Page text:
• 40. How to best use the matrix ● begin with the end in mind and gain momentum throughout the organization ● begin at the heart of the matter (executive level), from there transform the organization ● select a few areas/patterns for improvement and see how the patient does (pain points) ● select all areas/patterns and iterate (slow fractal pattern)
  • 41. Five kinds of change ● Individual change is change that we can enable on a personal level through simple introductions, guidelines, or initiatives. ● Systemic change is change that deeply pervades all parts of a system, taking into account the interrelationships and interdependencies among those parts. ● Structural change is change that alters the way authority, capital, information, and responsibility flows in an organization. ● Culture change is change that alters group norms of behavior, practices, attitudes and assumptions and the underlying shared values that help keep those norms in place. Denning Kotter ● Behavior Change applies a method or technique for changing one or several psychological determinants of behavior such as a person's attitude or self-efficacy.
  • 42. Five drivers of change It is important to note that you are using existing language and refrain from using new terminology (i.e. the complex side effects that emerge) ● Organizational Communications & Collaboration - Communicating & collaborating around a common objective ● Organizational Alignment & Capacity - Consistently clear understanding of the organization’s purpose throughout the business organization’s entire value chain. ● Organizational Capability & Intelligence - Capability of an organization to comprehend and conclude knowledge relevant to its business purpose and to drive meaningful business results. ● Organizational Design & Governance - Process of reshaping and realigning organization structure, process, rewards, metrics and talent in order to achieve the outcomes the organization intends to produce. ● Organizational Performance & Effectiveness - Carrying out or accomplishing an action, task, or function.
  • 43. In the beginning the canvas is blank Org Design & Governance Org Comms & Collaboration Org Performance & Effectiveness Org Alignment & Capacity Org Capability & Intelligence Individual Change Systemic Change Structural Change Culture Change Behavior Change ● This is the initial state, begin to uncover key drivers for change ● Select a few rows that drive change throughout the organization ● Run down a few columns that correspond to the selected rows ● Look for experts in change for selected squares ● Realize that some squares are easy to transform, others require significant effort
  • 44. A horizontal transformation Individual Change Systemic Change Structural Change Culture Change Behavior Change Find experts in culture change for ● collaboration ● org alignment & capacity ● org capability & intelligence ● org design & effectiveness ● performance Org Design & Governance Org Comms & Collaboration Org Performance & Effectiveness Org Alignment & Capacity Org Capability & Intelligence
  • 45. There can be a vertical roles Individual Change Systemic Change Structural Change Culture Change Behavior Change ● This is a full change program for organizational design and effectiveness ○ individual change ○ systemic change ○ structural change ○ culture change ○ behavior change Org Design & Governance Org Comms & Collaboration Org Performance & Effectiveness Org Alignment & Capacity Org Capability & Intelligence
  • 46. Transformation is metamorphosis no transfor-mation partial transfor-mation Individual Change Systemic Change Structural Change Culture Change Behavior Change “A creature with a body plan designed for crawling on land and in trees becomes a creature with a body plan that is designed for flight. Other than life itself, they share nothing. The caterpillar cannot start to thin out, grow small wings, grow small legs etc all incrementally as a mechanical process. Instead it enters a kind of death, pupation, and emerges as an entirely new creature. It is either a caterpillar, a pupa, or a butterfly.” - Robert Paterson Org Design & Governance Org Comms & Collaboration Org Performance & Effectiveness Org Alignment & Capacity Org Capability & Intelligence full transfor-mation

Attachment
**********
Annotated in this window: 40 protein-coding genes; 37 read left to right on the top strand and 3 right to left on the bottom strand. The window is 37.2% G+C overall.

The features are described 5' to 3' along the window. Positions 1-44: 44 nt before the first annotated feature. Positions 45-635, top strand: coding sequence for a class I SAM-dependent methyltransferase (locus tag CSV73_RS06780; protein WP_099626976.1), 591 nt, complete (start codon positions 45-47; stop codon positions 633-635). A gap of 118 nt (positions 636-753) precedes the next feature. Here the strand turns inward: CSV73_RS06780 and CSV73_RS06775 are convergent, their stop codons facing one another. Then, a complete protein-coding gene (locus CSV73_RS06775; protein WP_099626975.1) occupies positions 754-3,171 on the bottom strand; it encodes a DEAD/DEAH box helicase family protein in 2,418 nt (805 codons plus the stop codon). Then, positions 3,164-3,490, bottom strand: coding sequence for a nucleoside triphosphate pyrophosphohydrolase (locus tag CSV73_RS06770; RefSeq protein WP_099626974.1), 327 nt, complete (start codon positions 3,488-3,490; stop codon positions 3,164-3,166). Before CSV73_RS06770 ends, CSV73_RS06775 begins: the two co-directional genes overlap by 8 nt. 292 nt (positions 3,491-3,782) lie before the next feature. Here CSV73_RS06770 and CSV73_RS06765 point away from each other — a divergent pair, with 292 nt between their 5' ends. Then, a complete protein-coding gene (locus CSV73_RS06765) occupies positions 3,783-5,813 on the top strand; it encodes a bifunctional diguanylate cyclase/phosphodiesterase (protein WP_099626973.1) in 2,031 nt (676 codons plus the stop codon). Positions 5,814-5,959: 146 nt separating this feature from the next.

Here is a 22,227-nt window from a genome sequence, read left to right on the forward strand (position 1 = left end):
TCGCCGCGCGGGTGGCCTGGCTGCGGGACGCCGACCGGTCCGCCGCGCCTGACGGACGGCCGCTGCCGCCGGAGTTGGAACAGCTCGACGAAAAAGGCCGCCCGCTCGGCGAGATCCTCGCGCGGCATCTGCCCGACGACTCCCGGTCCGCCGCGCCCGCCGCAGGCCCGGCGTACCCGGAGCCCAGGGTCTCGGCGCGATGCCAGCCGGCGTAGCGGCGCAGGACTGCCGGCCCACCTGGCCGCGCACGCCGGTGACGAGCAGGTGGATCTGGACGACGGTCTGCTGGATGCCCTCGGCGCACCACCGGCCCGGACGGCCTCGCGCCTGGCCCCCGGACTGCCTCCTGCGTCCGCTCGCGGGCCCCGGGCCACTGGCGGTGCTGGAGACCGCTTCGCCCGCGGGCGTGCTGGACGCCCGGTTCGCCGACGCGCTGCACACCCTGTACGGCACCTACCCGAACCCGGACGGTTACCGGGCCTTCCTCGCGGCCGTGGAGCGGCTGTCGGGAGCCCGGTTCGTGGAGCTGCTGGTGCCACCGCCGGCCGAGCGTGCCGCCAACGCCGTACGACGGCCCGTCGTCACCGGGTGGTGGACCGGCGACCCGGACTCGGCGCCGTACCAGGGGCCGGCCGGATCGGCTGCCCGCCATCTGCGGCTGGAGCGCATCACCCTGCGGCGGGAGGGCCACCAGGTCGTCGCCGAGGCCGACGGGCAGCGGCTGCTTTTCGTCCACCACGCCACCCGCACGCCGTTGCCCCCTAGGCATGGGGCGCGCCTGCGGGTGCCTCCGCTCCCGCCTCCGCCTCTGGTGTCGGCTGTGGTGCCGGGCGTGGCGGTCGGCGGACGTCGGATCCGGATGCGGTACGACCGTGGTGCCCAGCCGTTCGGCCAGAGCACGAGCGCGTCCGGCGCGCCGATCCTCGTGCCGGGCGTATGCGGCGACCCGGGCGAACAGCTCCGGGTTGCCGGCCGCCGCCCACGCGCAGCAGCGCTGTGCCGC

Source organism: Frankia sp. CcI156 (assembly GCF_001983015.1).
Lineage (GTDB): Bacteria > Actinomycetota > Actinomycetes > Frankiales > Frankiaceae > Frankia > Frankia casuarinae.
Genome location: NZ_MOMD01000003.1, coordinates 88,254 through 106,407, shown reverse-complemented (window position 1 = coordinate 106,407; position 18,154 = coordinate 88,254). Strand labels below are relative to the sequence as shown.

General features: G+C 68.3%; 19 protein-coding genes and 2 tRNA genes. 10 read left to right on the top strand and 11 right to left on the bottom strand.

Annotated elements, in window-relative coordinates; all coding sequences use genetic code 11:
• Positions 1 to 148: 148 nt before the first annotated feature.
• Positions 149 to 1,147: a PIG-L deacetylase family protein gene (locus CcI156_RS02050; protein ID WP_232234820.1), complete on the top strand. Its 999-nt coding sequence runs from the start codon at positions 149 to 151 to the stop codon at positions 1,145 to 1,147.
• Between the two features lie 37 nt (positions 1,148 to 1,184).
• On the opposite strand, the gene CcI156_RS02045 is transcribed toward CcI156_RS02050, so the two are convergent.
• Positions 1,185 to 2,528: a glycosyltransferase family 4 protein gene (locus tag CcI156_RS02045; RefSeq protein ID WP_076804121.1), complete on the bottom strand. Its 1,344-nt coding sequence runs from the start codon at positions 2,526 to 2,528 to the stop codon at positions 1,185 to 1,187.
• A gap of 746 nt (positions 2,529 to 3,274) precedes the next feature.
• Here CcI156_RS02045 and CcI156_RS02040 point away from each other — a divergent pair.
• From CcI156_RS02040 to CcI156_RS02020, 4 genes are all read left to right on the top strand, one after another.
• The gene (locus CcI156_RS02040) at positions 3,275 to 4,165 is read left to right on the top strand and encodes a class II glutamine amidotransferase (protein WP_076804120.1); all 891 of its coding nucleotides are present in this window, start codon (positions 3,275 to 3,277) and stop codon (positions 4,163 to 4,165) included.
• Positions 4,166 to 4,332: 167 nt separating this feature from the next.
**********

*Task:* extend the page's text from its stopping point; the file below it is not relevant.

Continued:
• 47. A simple start Individual Change Systemic Change Structural Change Culture Change Behavior Change ● A simple transformation could begin with individual & behavior change ○ Working Out Loud ○ Personal Knowledge Mastery ○ Storytelling ○ Critical thinking Work out Loud Personal Knowledge Mastery Story telling Critical thinking Org Design & Governance Org Comms & Collaboration Org Performance & Effectiveness Org Alignment & Capacity Org Capability & Intelligence
  • 48. A Trend: Culture Evolution Individual Change Systemic Change Structural Change Culture Change Behavior Change ● Consultancies cashing in on culture change caused by social ● Example: PwC 2013 Culture and Change Management Survey ● This is how you would address culture change and org effectiveness Org Design & Governance Org Comms & Collaboration Org Performance & Effectiveness Org Alignment & Capacity Org Capability & Intelligence Trust Culture Maps Leadership & Talent Coaching Employee Empower-ment Tools & Techniques #lawwe Self-Mgt Self-Org Jobs>Roles Gainsharing Network Maps Critical Thinking Skills
  • 49. Sample Client Case Individual Change Systemic Change Structural Change Culture Change Behavior Change Heighten awareness and engagement for IT security. Increase information flows across the organization. Deepen commitment & engagement around good security practices. Instill a sense of continuous and informal learning. Heighten critical thinking & questioning around security. Align IT security with organizational purpose. Org Design & Governance Org Comms & Collaboration Org Performance & Effectiveness Org Alignment & Capacity Org Capability & Intelligence A critical business need is to enable employees need to deepen their understanding, commitment and engagement around good practice with security and have it be more than a compliance check mark. The focus of this engagement is on the internal workforce. They are seeking assistance from members of Change Agents Worldwide to implement two project areas: ● Develop a program for the [client] global network of employees and researchers to increase their awareness and engagement in IT Security and related compliance training and activities ● Launch of an organization-wide Enterprise Social Network that will engage key stakeholder units and become an essential fabric to all employees to stay informed, and connected to one another a